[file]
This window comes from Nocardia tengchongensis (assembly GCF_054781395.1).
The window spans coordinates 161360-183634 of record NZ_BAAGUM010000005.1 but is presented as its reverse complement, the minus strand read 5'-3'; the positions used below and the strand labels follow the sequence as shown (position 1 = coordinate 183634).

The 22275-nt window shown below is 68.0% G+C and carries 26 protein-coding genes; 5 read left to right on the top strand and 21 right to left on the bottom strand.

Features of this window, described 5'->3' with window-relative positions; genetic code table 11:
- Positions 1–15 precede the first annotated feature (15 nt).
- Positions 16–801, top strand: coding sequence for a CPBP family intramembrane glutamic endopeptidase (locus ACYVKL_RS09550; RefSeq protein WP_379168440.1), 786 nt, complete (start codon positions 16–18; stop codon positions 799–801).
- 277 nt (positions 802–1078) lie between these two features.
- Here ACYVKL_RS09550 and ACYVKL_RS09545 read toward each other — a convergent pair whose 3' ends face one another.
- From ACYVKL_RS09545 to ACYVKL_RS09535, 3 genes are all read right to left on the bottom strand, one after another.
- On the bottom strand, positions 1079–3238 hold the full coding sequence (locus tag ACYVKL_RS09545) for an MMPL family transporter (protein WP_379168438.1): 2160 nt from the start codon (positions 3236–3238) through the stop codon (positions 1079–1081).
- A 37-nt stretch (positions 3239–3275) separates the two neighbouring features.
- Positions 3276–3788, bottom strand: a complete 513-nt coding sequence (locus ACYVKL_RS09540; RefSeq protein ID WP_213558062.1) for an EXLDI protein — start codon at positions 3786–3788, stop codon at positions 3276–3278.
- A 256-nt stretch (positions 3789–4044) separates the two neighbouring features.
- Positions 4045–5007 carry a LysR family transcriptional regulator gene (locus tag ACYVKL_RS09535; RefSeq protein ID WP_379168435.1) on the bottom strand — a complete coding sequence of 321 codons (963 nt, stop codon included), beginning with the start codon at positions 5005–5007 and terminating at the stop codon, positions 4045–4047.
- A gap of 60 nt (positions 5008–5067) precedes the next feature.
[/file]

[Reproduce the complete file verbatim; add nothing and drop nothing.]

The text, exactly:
This window comes from Nocardia tengchongensis (assembly GCF_054781395.1).
The window spans coordinates 161360-183634 of record NZ_BAAGUM010000005.1 but is presented as its reverse complement, the minus strand read 5'-3'; the positions used below and the strand labels follow the sequence as shown (position 1 = coordinate 183634).

The 22275-nt window shown below is 68.0% G+C and carries 26 protein-coding genes; 5 read left to right on the top strand and 21 right to left on the bottom strand.

Features of this window, described 5'->3' with window-relative positions; genetic code table 11:
- Positions 1–15 precede the first annotated feature (15 nt).
- Positions 16–801, top strand: coding sequence for a CPBP family intramembrane glutamic endopeptidase (locus ACYVKL_RS09550; RefSeq protein WP_379168440.1), 786 nt, complete (start codon positions 16–18; stop codon positions 799–801).
- 277 nt (positions 802–1078) lie between these two features.
- Here ACYVKL_RS09550 and ACYVKL_RS09545 read toward each other — a convergent pair whose 3' ends face one another.
- From ACYVKL_RS09545 to ACYVKL_RS09535, 3 genes are all read right to left on the bottom strand, one after another.
- On the bottom strand, positions 1079–3238 hold the full coding sequence (locus tag ACYVKL_RS09545) for an MMPL family transporter (protein WP_379168438.1): 2160 nt from the start codon (positions 3236–3238) through the stop codon (positions 1079–1081).
- A 37-nt stretch (positions 3239–3275) separates the two neighbouring features.
- Positions 3276–3788, bottom strand: a complete 513-nt coding sequence (locus ACYVKL_RS09540; RefSeq protein ID WP_213558062.1) for an EXLDI protein — start codon at positions 3786–3788, stop codon at positions 3276–3278.
- A 256-nt stretch (positions 3789–4044) separates the two neighbouring features.
- Positions 4045–5007 carry a LysR family transcriptional regulator gene (locus tag ACYVKL_RS09535; RefSeq protein ID WP_379168435.1) on the bottom strand — a complete coding sequence of 321 codons (963 nt, stop codon included), beginning with the start codon at positions 5005–5007 and terminating at the stop codon, positions 4045–4047.
- A gap of 60 nt (positions 5008–5067) precedes the next feature.